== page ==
Amid Legal Drama, Texas Takes Over Women's Health Program

The state this week launched its own version of the Women’s Health Program. Texas is funding the program on its own because the federal government pulled funding after the state blocked Planned Parenthood from participating.

The Texas version still serves low-income women who would qualify for Medicaid if they became pregnant. It will cover about 110,000 women between 18 and 44 years old with free well-woman exams, basic health care and certain family planning services.

Audio: Ben Philpott's story for KUT News

"There is one thing that’s actually been added, and that is treatment for some sexually transmitted diseases," said Linda Edwards Gockel, a spokeswoman for the state's Health and Human Services Commission. "In the past, the program only screened for them but did not provide for any treatment.”

The big change is where women can go for those services. Women using the plan may not receive any health care from Planned Parenthood or any medical provider "affiliated" with abortion providers.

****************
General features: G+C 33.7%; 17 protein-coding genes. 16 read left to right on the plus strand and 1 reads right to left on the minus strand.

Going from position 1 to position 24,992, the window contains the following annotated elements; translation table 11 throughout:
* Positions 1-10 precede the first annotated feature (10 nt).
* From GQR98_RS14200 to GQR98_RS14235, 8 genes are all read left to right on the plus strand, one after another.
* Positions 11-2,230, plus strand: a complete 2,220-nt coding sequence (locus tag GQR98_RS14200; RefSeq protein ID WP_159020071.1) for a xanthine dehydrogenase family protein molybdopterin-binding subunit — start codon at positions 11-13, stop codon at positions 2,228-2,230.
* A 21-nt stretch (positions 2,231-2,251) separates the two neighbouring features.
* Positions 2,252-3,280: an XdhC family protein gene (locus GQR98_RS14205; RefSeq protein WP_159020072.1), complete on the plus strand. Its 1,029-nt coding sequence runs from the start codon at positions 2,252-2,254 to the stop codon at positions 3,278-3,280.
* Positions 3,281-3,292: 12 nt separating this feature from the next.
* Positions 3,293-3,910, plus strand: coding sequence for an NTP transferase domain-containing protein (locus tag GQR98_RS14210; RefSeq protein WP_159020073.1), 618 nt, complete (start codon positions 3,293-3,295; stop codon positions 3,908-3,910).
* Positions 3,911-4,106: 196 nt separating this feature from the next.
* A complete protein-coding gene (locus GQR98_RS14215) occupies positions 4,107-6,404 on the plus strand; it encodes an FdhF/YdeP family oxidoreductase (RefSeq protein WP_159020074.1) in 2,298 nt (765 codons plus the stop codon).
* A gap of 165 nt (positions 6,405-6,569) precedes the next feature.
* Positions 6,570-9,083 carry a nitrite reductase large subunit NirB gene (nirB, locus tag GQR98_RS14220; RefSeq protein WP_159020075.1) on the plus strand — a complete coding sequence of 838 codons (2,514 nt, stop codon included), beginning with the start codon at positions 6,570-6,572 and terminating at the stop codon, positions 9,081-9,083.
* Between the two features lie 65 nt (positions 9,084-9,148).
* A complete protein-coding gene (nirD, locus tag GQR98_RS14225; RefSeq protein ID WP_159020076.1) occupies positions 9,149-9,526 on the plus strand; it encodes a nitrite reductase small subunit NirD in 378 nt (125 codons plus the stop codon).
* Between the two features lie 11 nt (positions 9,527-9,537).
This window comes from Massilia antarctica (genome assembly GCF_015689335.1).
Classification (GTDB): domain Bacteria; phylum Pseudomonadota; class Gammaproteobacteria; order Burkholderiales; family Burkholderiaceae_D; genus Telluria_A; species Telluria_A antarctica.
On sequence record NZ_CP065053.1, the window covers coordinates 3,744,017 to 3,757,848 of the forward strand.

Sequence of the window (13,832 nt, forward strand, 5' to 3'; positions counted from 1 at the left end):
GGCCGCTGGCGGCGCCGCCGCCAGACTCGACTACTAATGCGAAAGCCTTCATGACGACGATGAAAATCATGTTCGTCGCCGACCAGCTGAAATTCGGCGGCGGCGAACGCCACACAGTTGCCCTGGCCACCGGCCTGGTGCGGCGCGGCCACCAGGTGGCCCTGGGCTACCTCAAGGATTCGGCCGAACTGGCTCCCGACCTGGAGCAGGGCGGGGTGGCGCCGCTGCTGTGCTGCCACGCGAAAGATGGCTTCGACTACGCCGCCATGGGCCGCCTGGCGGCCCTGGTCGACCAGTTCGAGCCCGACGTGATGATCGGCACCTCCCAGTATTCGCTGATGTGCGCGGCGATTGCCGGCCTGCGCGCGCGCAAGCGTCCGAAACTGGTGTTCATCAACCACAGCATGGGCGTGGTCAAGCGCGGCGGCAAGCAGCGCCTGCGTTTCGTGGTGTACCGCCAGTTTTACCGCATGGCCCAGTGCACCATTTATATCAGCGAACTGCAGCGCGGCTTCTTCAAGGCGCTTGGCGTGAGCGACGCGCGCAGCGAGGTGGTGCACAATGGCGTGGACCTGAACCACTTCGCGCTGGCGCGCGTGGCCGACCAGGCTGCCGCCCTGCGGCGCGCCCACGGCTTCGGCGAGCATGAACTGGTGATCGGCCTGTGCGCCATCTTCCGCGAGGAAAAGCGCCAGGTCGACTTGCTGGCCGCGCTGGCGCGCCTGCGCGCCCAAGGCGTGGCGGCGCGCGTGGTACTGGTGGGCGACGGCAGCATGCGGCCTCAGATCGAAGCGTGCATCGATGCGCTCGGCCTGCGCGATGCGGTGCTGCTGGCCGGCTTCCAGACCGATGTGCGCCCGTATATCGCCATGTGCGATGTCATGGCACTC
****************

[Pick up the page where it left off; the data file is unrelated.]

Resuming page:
The state says it has identified about 20,000 women who used Planned Parenthood and will now need to find a new health care provider. Planned Parenthood says the number of women it has served in the program is about 48,000.

Planned Parenthood’s Sarah Wheat says clinics will do what they can to help clients who want to stay with them.

"If we cannot participate currently in the women’s health program, we’re going to find some way to make sure that she gets the services that she needs," Wheat said.

Planned Parenthood has not abandoned the fight to provide services through the Texas Women’s Health Program. One of its clients filed a lawsuit to remain a Planned Parenthood client. That trial has a hearing next week.

In the meantime, the state has been recruiting doctors and clinics for its program. Gockel said 1,000 providers have been added to the state-run program.

“So that makes a total of 3,500 providers statewide," she said. "And what we have found when we started to run these numbers is that we actually have greater capacity now than we did before with the Medicaid program."

The changes that began Jan. 1 were passed during the 2011 legislative session. Now lawmakers are heading back to Austin, and there’s already talk of taking another look at how the new program is set up.

“I think that there’s been such a broad impact that there’s some serious discussions going on about whether in fact we should go back in and restore some of these programs," Wheat said.

The state’s overall health care costs are expected to be a major item in the 2013 session, and legislators may have to consider the not only the Texas Women’s Health Program but other state health care services as well.

 

Texas Tribune donors or members may be quoted or mentioned in our stories, or may be the subject of them. For a complete list of contributors, click here.